The calves have done well this summer, but now they come to the autumn as underdogs. Their mothers are hungry and pregnant again, so the youngsters are hurled to one side when I arrive to feed them.
It’s grand to slit the summer bales and smell the grass which dried and set like flakes of paper in July. The keener cows come lurching in and pull the hay from my hands, so I make time to break bales into smaller parts and toss them out into heaps. Then the calves come creeping in and pinch at scraps wherever they can find them.
And all the while, the air is thick with fieldfares and redwings. Blackbirds have come across the sea to be with us at a moment of gathering. The beech trees are laden with mast-mad woodpigeons; the clumsy birds come tumbling away at the sound of the quad bike. If I stand among the cows they cannot see me – some pass so low around my head that I think I could catch one and grasp it yellow-eyed and stupid in my hand. But what to do with it then? Let it go as a lesson, knowing that pigeons never learn? Kill it as a meal for myself? They’re good eating, but I have newly-killed pork and lamb to fill my larder, and mallard too. A nut-filled pigeon would be welcome in December, but it would be wasted on me now. I tell myself that catching is pointless; that I am leaving the pigeons to be hunted by a goshawk. The obvious truth is that I am too short and slow to pick a bird out of the air – it’s just a game. Seven miles above the surface of the earth, a jet trails vapour like a streak of chalk. Perhaps I could catch that instead?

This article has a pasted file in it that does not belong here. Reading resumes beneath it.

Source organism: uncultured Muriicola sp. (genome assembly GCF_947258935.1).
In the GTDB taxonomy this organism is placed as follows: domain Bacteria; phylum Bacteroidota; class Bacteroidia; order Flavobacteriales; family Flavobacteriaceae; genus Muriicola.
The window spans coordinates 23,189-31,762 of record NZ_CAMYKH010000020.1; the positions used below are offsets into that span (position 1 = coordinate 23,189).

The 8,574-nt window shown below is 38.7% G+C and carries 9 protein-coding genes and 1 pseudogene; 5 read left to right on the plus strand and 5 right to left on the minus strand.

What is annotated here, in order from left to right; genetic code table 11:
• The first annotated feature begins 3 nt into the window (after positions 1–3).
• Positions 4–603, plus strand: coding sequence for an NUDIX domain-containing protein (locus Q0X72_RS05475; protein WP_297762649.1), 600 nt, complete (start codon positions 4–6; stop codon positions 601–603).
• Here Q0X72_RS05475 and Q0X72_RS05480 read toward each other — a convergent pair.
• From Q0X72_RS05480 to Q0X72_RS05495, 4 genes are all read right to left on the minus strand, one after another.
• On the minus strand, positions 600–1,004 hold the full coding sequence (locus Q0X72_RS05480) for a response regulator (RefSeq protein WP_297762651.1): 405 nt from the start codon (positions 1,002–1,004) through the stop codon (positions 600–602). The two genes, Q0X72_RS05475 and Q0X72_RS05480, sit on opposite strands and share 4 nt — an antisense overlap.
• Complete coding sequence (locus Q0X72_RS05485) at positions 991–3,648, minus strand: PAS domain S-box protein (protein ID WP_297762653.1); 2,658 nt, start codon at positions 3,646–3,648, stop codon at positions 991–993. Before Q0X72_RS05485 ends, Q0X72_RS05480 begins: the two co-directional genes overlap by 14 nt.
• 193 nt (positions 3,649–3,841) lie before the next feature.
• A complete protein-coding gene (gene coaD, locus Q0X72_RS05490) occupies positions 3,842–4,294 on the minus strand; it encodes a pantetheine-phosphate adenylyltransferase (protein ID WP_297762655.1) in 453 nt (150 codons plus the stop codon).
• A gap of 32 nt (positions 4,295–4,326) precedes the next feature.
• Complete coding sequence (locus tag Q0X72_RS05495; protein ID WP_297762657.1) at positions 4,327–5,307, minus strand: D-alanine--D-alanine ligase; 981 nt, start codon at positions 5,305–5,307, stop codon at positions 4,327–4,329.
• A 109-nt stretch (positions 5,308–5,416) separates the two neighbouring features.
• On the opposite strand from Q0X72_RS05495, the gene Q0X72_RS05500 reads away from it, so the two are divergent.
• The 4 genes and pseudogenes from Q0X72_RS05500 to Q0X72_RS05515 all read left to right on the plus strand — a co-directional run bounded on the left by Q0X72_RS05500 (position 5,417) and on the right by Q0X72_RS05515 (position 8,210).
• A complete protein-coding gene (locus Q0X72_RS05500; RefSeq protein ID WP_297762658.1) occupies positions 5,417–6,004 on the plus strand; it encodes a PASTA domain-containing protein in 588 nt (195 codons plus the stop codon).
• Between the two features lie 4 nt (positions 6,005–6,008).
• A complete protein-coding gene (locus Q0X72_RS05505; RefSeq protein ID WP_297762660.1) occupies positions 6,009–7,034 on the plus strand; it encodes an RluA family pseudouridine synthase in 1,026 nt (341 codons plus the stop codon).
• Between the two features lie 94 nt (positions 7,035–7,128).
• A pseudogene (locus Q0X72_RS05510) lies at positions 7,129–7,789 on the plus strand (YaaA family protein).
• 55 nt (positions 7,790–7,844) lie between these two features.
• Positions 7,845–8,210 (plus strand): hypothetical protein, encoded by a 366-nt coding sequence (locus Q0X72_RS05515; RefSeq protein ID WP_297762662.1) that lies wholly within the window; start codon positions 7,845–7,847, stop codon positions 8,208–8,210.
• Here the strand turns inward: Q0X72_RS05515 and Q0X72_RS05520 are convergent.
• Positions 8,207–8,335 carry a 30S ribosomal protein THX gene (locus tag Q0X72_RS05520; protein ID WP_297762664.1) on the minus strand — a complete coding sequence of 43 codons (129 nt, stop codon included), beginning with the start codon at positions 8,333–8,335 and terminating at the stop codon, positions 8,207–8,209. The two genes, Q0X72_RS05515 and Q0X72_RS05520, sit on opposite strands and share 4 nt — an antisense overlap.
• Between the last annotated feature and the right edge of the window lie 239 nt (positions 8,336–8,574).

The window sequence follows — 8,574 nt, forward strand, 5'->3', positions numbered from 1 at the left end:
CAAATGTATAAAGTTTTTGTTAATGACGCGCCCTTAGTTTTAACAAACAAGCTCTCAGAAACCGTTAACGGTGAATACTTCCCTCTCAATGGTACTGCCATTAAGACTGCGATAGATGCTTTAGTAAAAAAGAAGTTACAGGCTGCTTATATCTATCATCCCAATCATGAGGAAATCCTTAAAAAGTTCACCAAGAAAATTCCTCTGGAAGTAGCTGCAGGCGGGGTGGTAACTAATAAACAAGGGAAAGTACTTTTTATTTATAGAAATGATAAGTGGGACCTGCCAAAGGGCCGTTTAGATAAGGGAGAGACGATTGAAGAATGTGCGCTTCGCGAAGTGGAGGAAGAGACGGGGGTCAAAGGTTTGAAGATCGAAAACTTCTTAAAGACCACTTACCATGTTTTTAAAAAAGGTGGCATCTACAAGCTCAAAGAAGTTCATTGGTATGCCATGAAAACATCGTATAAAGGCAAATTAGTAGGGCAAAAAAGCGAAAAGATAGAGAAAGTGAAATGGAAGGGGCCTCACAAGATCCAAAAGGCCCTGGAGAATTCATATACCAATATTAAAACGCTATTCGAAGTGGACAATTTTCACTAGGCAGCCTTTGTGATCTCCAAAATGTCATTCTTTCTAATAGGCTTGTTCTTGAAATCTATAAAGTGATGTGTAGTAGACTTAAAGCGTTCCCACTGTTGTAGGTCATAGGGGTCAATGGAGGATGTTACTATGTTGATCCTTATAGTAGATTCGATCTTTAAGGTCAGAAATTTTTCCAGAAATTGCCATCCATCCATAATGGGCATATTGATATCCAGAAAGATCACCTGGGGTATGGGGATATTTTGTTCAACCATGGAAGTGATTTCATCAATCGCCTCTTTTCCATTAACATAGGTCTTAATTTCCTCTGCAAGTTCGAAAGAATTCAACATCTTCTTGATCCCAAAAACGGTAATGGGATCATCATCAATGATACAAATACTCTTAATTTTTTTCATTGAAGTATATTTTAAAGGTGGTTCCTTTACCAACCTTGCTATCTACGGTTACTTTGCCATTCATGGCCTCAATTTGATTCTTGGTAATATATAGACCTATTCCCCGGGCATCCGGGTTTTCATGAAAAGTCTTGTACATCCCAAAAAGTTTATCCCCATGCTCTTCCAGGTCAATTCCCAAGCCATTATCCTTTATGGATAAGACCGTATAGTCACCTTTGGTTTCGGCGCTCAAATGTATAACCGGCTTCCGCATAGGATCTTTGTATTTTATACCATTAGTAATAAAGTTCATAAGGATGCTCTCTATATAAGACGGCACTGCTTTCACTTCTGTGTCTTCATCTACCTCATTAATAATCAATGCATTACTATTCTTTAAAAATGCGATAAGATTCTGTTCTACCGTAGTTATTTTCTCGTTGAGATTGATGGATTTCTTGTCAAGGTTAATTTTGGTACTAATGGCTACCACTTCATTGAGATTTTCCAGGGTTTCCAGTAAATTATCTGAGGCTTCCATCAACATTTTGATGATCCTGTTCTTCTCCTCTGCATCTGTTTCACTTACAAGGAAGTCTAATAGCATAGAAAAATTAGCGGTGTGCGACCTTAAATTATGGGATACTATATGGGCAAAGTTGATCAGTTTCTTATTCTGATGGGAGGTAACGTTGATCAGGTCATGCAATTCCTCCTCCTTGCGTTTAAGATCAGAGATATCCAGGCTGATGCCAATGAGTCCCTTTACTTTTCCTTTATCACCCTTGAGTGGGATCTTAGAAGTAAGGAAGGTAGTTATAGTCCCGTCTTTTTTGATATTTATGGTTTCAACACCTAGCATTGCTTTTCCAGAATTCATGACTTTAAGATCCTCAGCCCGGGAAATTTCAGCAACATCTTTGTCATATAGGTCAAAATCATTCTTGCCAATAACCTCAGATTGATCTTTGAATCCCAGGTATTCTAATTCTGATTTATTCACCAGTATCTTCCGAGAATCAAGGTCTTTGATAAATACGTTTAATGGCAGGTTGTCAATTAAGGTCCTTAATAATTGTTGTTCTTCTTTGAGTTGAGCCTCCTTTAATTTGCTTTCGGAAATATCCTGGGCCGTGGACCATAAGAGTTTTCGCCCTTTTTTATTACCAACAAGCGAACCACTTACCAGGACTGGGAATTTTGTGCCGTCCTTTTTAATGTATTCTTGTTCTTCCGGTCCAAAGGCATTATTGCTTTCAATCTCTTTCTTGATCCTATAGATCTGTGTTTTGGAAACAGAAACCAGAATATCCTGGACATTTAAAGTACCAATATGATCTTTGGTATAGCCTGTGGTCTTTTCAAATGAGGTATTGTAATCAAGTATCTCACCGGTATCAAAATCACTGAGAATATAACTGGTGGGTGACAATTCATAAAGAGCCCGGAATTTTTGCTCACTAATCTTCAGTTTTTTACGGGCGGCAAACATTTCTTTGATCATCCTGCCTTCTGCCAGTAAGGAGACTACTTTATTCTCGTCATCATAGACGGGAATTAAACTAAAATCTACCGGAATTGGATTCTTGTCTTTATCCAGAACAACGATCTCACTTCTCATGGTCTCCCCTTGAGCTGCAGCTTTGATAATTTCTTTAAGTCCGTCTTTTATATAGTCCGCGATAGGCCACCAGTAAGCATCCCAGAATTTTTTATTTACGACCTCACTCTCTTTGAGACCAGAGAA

Standing up in this high field, I can see beyond the craigs to Gatehouse and Carsphairn. Grey hills roll high and cold into the morning. With the sea at my back, I smell the clean weight of hairy cattle all around me.